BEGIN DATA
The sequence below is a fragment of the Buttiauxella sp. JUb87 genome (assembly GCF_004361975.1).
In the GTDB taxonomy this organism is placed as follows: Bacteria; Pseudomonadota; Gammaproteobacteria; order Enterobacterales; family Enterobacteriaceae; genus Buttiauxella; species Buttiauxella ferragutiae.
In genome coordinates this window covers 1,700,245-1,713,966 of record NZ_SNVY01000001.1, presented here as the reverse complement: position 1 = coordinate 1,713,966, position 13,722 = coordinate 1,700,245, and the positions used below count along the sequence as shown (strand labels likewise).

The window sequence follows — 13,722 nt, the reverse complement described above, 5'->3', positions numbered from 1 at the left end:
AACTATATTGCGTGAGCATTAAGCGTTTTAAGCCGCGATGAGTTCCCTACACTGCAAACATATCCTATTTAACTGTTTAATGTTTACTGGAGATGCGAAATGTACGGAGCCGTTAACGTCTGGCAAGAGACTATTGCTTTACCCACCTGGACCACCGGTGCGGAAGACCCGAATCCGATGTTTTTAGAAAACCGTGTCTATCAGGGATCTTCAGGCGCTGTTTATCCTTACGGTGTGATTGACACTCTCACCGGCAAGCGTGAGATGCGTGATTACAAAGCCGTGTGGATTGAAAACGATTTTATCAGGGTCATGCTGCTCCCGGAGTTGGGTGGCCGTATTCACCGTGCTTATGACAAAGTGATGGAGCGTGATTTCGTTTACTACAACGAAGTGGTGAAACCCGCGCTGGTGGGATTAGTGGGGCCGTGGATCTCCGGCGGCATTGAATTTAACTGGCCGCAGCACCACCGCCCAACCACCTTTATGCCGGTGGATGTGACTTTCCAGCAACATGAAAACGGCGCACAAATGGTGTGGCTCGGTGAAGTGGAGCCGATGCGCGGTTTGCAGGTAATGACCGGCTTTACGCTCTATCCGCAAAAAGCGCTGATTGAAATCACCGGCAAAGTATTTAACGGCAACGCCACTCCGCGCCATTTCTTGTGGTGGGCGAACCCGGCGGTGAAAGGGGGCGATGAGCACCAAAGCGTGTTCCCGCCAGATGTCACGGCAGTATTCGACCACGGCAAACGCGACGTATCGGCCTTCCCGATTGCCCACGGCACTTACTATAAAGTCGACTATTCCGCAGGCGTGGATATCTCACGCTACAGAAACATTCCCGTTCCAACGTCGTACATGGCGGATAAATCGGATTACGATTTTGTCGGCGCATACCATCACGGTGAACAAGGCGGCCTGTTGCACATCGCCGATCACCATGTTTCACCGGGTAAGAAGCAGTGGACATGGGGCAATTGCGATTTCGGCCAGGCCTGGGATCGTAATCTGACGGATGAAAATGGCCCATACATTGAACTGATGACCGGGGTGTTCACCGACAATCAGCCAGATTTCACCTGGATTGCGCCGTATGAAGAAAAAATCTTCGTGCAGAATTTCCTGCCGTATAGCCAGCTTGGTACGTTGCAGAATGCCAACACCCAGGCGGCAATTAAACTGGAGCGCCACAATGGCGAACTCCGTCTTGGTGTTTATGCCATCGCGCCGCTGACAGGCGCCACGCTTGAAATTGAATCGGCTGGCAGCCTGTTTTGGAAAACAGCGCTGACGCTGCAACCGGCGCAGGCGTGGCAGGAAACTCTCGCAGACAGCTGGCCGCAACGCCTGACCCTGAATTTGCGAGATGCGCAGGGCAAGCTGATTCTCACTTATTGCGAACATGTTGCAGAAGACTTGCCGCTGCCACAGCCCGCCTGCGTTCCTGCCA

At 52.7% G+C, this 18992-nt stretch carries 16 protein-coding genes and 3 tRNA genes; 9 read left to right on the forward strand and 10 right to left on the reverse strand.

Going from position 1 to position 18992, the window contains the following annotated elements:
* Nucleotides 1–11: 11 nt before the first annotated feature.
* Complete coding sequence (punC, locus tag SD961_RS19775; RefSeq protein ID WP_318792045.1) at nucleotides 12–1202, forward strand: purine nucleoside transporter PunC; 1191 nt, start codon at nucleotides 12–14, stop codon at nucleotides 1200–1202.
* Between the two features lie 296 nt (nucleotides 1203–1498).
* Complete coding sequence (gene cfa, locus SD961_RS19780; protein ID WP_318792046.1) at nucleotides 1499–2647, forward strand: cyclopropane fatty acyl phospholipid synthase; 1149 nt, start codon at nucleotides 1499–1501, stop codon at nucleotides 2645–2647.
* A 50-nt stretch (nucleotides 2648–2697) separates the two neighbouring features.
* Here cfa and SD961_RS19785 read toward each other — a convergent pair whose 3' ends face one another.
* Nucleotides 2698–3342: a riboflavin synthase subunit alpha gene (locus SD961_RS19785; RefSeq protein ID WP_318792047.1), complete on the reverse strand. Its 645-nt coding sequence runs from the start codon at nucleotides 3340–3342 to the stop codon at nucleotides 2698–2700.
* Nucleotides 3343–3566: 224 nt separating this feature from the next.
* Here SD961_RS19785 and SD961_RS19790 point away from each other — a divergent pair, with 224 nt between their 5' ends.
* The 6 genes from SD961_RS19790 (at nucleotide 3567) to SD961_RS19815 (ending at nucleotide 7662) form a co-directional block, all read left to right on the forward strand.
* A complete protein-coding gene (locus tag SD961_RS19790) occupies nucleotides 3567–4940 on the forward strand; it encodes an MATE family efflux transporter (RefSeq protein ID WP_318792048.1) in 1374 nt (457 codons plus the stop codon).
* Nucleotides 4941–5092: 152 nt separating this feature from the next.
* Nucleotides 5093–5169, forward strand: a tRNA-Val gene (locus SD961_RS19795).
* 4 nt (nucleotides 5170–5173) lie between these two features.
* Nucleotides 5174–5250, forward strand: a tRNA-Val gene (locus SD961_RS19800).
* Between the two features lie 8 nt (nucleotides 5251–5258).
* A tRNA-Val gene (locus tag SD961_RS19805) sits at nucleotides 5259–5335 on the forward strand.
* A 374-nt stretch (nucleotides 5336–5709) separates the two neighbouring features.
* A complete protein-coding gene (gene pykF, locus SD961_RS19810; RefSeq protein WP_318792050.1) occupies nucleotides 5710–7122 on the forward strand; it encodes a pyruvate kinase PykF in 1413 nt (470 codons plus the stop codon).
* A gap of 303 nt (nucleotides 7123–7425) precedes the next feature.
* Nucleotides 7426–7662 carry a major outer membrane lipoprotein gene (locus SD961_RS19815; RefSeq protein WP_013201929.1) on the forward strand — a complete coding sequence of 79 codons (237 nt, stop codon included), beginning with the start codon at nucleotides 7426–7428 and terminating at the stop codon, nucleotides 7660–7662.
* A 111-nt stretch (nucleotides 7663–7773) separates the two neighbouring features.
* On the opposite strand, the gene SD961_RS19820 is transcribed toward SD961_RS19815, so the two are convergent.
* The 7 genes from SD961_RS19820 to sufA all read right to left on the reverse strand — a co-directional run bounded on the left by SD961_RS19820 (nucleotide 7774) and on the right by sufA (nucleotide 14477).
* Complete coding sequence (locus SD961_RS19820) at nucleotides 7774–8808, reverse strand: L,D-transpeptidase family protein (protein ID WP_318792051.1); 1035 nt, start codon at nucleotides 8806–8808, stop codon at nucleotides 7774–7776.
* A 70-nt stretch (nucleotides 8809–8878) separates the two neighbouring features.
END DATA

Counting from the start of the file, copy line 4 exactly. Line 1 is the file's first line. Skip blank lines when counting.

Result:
The window sequence follows — 13,722 nt, the reverse complement described above, 5'->3', positions numbered from 1 at the left end: